I didn’t know what to expect at a Counseling session. My first session was to be me alone because my wife refused to attend. It was preceded by a mix of feelings, including uncertainty, inadequacy (going it alone), and even a little curiosity.
Neither of my parents were big on structured advice. It was more along the lines of “Stop annoying your brother” or “Stop breaking the rules at school” or “Just stop!” So I am not ashamed to say I wondered what a counseling session would be like. Would my psyche be ripped from me and cut up and organized into tiny pieces so I could see my many flaws? Would I sit down, say two sentences, then burst into tears? Would she have practical advice for me?
I’m not sure any of these things happened. I didn’t cry like a baby and I didn’t get much in the way of advice. My psyche might have been diassembled but, if so, it was done very subtly. The very first thing she wanted to know was the timeline for what had happened. With the interplay of so many different things, I had to concentrate and organize my thoughts and explanations. I think this is what made it easier for me.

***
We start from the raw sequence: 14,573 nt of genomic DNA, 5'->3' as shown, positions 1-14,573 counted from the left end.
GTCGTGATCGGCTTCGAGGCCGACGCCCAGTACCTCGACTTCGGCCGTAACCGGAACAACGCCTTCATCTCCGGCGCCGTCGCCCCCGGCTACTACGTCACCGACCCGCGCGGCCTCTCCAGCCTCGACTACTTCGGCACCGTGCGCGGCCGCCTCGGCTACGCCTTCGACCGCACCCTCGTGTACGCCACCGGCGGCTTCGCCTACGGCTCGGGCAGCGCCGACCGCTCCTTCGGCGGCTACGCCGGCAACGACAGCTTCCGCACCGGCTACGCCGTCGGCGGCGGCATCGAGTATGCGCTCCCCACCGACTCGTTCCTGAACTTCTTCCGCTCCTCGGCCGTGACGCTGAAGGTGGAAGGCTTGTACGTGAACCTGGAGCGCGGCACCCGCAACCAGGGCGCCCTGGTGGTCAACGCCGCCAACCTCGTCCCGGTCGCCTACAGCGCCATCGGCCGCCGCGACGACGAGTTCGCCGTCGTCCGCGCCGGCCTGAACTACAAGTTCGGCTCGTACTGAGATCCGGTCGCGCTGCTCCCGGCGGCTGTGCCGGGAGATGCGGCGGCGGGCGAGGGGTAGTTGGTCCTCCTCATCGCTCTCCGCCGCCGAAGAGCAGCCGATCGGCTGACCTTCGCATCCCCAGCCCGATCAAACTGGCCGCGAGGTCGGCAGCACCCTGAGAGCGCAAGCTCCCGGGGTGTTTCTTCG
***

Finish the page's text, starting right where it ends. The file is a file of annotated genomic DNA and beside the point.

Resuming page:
I look back on the session and wonder about the things I didn’t say because I was busy thinking about the timeline. I didn’t really talk about my feelings much because I was telling a non-fiction tale with many characters and times and places. Perhaps that will count against me in some way. I don’t have any frame of reference for counseling, so maybe it was odd of me? Maybe I was expected to sit down and say, “The bitch. She’s broken my heart. My daughters are distraught. Help me.” But I can’t do it like that. I try to look at both sides and explain why I think she has gone down the path of moving into the basement bedroom suite by herself.
But looking at both sides didn’t get me many answers because I don’t really know why she did it, whether she will keep doing it, or whether she’ll one day soon be gone when I get home. The counselor wants to see me again soon, so perhaps I will get some answers then. I hope so.